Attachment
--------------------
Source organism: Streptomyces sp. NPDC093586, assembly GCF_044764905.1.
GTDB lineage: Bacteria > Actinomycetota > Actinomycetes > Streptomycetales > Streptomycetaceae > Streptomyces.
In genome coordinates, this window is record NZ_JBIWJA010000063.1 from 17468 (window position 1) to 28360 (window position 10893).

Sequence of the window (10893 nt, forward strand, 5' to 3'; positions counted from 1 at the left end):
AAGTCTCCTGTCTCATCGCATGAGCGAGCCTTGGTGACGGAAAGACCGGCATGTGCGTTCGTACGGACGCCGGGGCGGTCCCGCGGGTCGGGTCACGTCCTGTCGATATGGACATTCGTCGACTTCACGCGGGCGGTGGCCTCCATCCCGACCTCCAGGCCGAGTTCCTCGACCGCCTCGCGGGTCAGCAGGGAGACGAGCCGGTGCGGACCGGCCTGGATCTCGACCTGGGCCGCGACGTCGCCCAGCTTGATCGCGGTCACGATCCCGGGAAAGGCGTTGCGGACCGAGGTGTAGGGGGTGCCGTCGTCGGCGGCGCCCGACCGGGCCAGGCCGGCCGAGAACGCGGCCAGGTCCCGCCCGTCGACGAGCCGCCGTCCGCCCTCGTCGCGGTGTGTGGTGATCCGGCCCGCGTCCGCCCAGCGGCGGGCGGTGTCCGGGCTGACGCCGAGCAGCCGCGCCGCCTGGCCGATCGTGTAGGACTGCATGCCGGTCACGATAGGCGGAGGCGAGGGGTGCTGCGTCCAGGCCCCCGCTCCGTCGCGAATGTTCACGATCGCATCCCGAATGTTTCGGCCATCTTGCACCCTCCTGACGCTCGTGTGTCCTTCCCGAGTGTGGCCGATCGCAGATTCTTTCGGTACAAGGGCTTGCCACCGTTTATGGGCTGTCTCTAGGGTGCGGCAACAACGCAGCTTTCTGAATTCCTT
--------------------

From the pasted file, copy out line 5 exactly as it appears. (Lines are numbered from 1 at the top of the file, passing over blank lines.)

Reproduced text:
AAGTCTCCTGTCTCATCGCATGAGCGAGCCTTGGTGACGGAAAGACCGGCATGTGCGTTCGTACGGACGCCGGGGCGGTCCCGCGGGTCGGGTCACGTCCTGTCGATATGGACATTCGTCGACTTCACGCGGGCGGTGGCCTCCATCCCGACCTCCAGGCCGAGTTCCTCGACCGCCTCGCGGGTCAGCAGGGAGACGAGCCGGTGCGGACCGGCCTGGATCTCGACCTGGGCCGCGACGTCGCCCAGCTTGATCGCGGTCACGATCCCGGGAAAGGCGTTGCGGACCGAGGTGTAGGGGGTGCCGTCGTCGGCGGCGCCCGACCGGGCCAGGCCGGCCGAGAACGCGGCCAGGTCCCGCCCGTCGACGAGCCGCCGTCCGCCCTCGTCGCGGTGTGTGGTGATCCGGCCCGCGTCCGCCCAGCGGCGGGCGGTGTCCGGGCTGACGCCGAGCAGCCGCGCCGCCTGGCCGATCGTGTAGGACTGCATGCCGGTCACGATAGGCGGAGGCGAGGGGTGCTGCGTCCAGGCCCCCGCTCCGTCGCGAATGTTCACGATCGCATCCCGAATGTTTCGGCCATCTTGCACCCTCCTGACGCTCGTGTGTCCTTCCCGAGTGTGGCCGATCGCAGATTCTTTCGGTACAAGGGCTTGCCACCGTTTATGGGCTGTCTCTAGGGTGCGGCAACAACGCAGCTTTCTGAATTCCTT